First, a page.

It’s interesting because there’s a big difference between what I describe as the freelance movement and the entrepreneur movement, but the entrepreneurial mindset and attitude is something that is talked about a lot and is really not dependent on sector size or business. So when I think of entrepreneurs, my first port of call is to think of the start-up world, but then a lot of freelancers think of themselves as entrepreneurs – despite the fact that both communities have different problems. For freelancers first starting entrepreneurialism, I think that access to simplistic formats for building businesses i.e accounting infrastructure, financial infrastructure, access to clients, access to successful portfolio development – largely because if you’re a business, you have specialistic departments who can come in and work on each of these things. As a freelancer, you have to learn them yourself and do it in ten different places so I think that’s the problem that UnderPinned is trying to solve. We want to build infrastructure in one place where you can go and do that. On the other end of the spectrum, I think the biggest problem for people trying to build bigger businesses is access to first time capital, which is an issue I’m particularly passionate about. One of the things I like the most about freelancing is that it gives the opportunity for work-first hiring, i.e trying to remove bias in the process of hiring. I do a lot of work in inclusion, diversity and access to opportunity and freelancing is an amazing vehicle to try and do that. That’s a big part of what we do at UnderPinned.

If you go a little bit up the ladder, in terms of the scale of business, it’s a lot harder. Literally getting access, if you’re a woman, if you’re any part of the LGBTQIA+ community, if you’re from any culturally diverse background, it becomes significantly harder because where the vast majority of wealth is held is near white men who made their money in the ’70s and 80s. What that means is they tend to gravitate towards other people who look kind of similar to them, or what they looked like when they were younger. But more importantly, it’s the people who grew up in those environments who more easily have access to those conversations. I’m acutely aware that growing up, I could walk into a room and have conversations with people fairly confidently, and that is a big big problem. I think it’s also a particularly obvious problem within the startup community, where access to first-time capita is a big issue. But if you’re looking from early-stage freelancing to the Monzos of the world, there needs to be a better format for allowing open communication between the world of business and people entering the world of business. That’s a problem that I’m particularly passionate about but is very difficult to solve.

Why do you think diversity is so important in freelancing?

Diversity is really cool, and it allows for so much more exciting stuff to come out of it. We’re doing a series of talks at the moment and I just sent the marketing team a message like ‘this is really cool because you just sent me the next 6 expert speakers and they’re all women and they’re from all different backgrounds’ and that’s amazing. That happened naturally, without anyone trying deliberately to go and find those people, is wicked and now we probably need to make sure that there’s a bit more diversity in terms of other gender identities – which is a great problem to have! In the world we’re operating in, it seems much easier to encourage that and I think that needs to get dispersed across more sectors and industries and stages of business, but if you find areas where diversity happens in a more organic and natural way, you get so much more interesting stuff coming out of it. I think, one of the issues businesses face is that simply saying you’re striving for diversity isn’t good enough. Passively saying ‘we are diverse’ isn’t enough, you need to pro-actively encourage diversity and inclusion, even if it’s just stating ‘we accept people from XYZ background’ because people from those backgrounds never seem themselves represented. You need to tell them that they explicitly should be involved in what you’re doing, and that’s a movement that I hope will get bigger and will have more momentum over the next few years.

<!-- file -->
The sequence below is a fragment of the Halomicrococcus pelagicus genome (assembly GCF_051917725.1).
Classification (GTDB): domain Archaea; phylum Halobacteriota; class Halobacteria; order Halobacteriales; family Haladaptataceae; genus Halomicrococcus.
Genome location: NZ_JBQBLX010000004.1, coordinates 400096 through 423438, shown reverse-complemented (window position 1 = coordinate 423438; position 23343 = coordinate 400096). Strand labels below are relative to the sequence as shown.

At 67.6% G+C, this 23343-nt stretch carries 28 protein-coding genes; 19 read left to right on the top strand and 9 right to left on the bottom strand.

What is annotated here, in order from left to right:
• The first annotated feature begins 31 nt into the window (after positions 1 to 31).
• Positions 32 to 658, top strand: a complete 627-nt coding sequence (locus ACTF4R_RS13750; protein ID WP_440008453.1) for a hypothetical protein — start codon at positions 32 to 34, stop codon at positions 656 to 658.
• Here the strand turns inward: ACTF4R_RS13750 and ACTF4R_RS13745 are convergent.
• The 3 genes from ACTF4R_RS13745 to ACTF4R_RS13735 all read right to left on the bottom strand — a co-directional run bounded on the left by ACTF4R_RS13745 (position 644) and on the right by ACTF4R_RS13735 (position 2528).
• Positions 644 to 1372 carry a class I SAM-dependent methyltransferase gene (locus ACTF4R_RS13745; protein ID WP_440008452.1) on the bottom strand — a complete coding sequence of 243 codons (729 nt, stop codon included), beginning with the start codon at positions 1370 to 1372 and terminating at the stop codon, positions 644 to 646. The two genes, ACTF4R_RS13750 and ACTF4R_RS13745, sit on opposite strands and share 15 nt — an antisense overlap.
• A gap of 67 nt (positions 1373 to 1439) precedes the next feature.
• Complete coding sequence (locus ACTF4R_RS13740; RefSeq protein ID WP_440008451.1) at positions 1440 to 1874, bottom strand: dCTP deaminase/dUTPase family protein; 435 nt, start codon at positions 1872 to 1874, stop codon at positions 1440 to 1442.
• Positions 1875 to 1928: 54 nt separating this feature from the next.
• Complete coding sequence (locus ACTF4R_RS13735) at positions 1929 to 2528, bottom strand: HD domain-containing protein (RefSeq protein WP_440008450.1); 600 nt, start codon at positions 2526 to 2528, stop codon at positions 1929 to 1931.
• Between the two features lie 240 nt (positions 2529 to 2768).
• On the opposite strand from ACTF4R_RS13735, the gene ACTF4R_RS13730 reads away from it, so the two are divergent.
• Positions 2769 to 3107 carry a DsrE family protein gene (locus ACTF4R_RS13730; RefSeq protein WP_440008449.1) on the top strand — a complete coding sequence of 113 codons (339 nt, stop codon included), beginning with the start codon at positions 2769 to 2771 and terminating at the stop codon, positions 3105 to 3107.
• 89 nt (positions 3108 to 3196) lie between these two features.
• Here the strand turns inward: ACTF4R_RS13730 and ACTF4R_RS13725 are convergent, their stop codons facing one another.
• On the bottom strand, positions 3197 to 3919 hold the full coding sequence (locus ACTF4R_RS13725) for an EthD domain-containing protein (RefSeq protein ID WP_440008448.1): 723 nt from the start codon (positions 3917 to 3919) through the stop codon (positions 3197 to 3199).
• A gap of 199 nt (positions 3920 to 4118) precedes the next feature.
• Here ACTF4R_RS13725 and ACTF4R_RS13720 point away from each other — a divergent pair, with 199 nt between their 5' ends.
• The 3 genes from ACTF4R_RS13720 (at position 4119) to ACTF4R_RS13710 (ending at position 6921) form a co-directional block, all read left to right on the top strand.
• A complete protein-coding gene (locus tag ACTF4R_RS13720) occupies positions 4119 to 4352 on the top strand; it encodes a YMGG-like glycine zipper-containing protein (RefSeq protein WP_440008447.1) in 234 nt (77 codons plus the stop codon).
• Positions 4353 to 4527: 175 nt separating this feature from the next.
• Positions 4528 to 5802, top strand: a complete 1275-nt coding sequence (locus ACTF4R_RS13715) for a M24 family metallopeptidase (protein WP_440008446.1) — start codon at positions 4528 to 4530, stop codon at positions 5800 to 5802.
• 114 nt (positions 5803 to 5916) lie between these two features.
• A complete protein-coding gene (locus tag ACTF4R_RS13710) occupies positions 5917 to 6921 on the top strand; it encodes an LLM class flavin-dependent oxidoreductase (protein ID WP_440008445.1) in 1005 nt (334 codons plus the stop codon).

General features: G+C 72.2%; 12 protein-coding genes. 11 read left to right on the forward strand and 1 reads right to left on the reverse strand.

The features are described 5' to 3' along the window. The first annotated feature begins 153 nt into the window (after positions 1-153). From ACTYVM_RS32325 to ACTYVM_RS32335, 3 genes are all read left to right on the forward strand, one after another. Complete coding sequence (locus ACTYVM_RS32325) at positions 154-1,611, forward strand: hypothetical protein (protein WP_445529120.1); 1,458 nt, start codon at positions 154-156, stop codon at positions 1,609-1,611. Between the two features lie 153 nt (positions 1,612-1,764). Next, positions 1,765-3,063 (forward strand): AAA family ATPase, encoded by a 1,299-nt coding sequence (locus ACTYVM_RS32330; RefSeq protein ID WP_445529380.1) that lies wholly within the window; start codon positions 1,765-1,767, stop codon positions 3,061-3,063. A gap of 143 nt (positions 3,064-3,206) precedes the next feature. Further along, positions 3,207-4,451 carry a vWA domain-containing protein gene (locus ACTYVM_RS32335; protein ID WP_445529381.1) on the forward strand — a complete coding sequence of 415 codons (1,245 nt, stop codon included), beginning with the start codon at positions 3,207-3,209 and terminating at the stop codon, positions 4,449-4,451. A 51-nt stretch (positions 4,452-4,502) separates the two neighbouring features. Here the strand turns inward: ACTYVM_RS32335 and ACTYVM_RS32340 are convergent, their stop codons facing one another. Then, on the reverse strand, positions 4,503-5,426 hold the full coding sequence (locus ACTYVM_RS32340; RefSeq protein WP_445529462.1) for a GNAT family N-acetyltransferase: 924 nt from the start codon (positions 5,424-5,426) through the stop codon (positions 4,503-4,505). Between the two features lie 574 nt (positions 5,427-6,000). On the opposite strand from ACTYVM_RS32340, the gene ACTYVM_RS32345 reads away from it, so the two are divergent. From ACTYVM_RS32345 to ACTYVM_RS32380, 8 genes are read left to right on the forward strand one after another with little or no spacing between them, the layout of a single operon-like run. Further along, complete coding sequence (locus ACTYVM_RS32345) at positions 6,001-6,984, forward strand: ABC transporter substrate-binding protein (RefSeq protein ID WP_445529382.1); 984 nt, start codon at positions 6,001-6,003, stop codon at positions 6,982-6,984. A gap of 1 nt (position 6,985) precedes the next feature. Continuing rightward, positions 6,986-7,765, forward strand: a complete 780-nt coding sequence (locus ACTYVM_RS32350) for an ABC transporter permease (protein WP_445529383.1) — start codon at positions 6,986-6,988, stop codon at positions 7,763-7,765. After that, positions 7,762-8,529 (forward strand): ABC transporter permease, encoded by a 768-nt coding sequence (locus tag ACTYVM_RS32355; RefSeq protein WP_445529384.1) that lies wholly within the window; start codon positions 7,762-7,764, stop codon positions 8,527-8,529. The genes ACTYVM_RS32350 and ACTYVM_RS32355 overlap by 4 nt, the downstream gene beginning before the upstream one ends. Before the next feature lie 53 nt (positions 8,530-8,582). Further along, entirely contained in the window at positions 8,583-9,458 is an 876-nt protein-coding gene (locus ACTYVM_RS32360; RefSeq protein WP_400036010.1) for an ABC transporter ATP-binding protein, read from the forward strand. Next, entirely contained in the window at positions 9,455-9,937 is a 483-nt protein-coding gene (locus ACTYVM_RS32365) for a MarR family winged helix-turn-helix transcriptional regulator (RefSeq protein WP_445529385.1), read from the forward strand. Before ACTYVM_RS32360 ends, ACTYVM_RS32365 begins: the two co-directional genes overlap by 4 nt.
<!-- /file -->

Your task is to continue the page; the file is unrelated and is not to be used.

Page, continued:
What can UnderPinned do for individual freelancers?

So this is a really interesting point because when we first started UnderPinned, the main thing we wanted to address was the freelance mentality of ‘I’m good at what I do but I don’t know how to build a business’. What we found was that people spend 3-5 years fumbling around making a lot of mistakes and trial and error before they get to be this established freelancer and that’s where people fall off, that’s where people fail and stop. Particularly, the people that stop are the people that don’t have access to other people that can support them and to the things they need so you end up losing a lot of really interesting people due to financial circumstances. So the biggest benefit I see in UnderPinned is taking someone who is on the very first day of their journey and then within a month of their journey, they’re ready and they know what to do. We don’t want people to be fumbling around, and most of the people in our industry focus on successful freelancers and simply taking a slice of their pie by doing their accounts, their finances, doing some software system for them – they view it as ‘you’re making X amount of money per year, and we’re going to take a percentage of that to run your business services’.

We didn’t take that attitude at all. Our attitude was ‘how do we get people to earn X amount of money’, how do we support that journey? Whilst everyone else in the industry was focused on established freelancers, we wanted to focus on the next generation of freelancers and as a result of COVID, there are so many more people freelancing than there were over the past 5-10 years and so we decided to start there.